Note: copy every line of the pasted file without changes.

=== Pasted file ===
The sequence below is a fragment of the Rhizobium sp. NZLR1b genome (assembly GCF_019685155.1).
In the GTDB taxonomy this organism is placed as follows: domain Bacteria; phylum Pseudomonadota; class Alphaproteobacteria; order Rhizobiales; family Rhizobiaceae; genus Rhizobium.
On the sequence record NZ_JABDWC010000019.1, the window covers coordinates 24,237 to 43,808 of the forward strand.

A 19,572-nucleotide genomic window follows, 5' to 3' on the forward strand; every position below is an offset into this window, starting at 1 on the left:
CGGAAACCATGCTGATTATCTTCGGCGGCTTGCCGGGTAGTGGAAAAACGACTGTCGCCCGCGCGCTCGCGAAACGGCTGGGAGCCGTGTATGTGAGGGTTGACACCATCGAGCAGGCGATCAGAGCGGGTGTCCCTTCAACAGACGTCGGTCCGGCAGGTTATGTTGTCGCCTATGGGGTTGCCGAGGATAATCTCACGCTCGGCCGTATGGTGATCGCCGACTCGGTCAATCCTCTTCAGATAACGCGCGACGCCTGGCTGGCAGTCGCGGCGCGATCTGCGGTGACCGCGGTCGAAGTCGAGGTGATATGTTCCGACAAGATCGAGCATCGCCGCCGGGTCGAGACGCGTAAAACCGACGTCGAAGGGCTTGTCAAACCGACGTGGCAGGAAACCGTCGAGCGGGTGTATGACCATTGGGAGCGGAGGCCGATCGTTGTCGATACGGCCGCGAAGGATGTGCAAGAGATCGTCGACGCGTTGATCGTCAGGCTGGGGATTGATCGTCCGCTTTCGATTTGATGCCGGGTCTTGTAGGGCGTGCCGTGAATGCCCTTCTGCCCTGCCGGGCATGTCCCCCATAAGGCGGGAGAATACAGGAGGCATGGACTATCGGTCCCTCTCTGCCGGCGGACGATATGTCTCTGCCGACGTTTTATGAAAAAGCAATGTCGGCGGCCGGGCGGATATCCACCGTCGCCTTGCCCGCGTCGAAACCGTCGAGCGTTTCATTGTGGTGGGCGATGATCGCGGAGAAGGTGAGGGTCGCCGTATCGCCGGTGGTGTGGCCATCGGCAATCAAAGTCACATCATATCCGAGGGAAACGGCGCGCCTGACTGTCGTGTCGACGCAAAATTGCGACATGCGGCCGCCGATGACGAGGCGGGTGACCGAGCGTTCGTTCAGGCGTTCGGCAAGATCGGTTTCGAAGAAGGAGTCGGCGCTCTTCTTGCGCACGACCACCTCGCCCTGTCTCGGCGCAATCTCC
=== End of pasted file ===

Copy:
The sequence below is a fragment of the Rhizobium sp. NZLR1b genome (assembly GCF_019685155.1).
In the GTDB taxonomy this organism is placed as follows: domain Bacteria; phylum Pseudomonadota; class Alphaproteobacteria; order Rhizobiales; family Rhizobiaceae; genus Rhizobium.
On the sequence record NZ_JABDWC010000019.1, the window covers coordinates 24,237 to 43,808 of the forward strand.

A 19,572-nucleotide genomic window follows, 5' to 3' on the forward strand; every position below is an offset into this window, starting at 1 on the left:
CGGAAACCATGCTGATTATCTTCGGCGGCTTGCCGGGTAGTGGAAAAACGACTGTCGCCCGCGCGCTCGCGAAACGGCTGGGAGCCGTGTATGTGAGGGTTGACACCATCGAGCAGGCGATCAGAGCGGGTGTCCCTTCAACAGACGTCGGTCCGGCAGGTTATGTTGTCGCCTATGGGGTTGCCGAGGATAATCTCACGCTCGGCCGTATGGTGATCGCCGACTCGGTCAATCCTCTTCAGATAACGCGCGACGCCTGGCTGGCAGTCGCGGCGCGATCTGCGGTGACCGCGGTCGAAGTCGAGGTGATATGTTCCGACAAGATCGAGCATCGCCGCCGGGTCGAGACGCGTAAAACCGACGTCGAAGGGCTTGTCAAACCGACGTGGCAGGAAACCGTCGAGCGGGTGTATGACCATTGGGAGCGGAGGCCGATCGTTGTCGATACGGCCGCGAAGGATGTGCAAGAGATCGTCGACGCGTTGATCGTCAGGCTGGGGATTGATCGTCCGCTTTCGATTTGATGCCGGGTCTTGTAGGGCGTGCCGTGAATGCCCTTCTGCCCTGCCGGGCATGTCCCCCATAAGGCGGGAGAATACAGGAGGCATGGACTATCGGTCCCTCTCTGCCGGCGGACGATATGTCTCTGCCGACGTTTTATGAAAAAGCAATGTCGGCGGCCGGGCGGATATCCACCGTCGCCTTGCCCGCGTCGAAACCGTCGAGCGTTTCATTGTGGTGGGCGATGATCGCGGAGAAGGTGAGGGTCGCCGTATCGCCGGTGGTGTGGCCATCGGCAATCAAAGTCACATCATATCCGAGGGAAACGGCGCGCCTGACTGTCGTGTCGACGCAAAATTGCGACATGCGGCCGCCGATGACGAGGCGGGTGACCGAGCGTTCGTTCAGGCGTTCGGCAAGATCGGTTTCGAAGAAGGAGTCGGCGCTCTTCTTGCGCACGACCACCTCGCCCTGTCTCGGCGCAATCTCC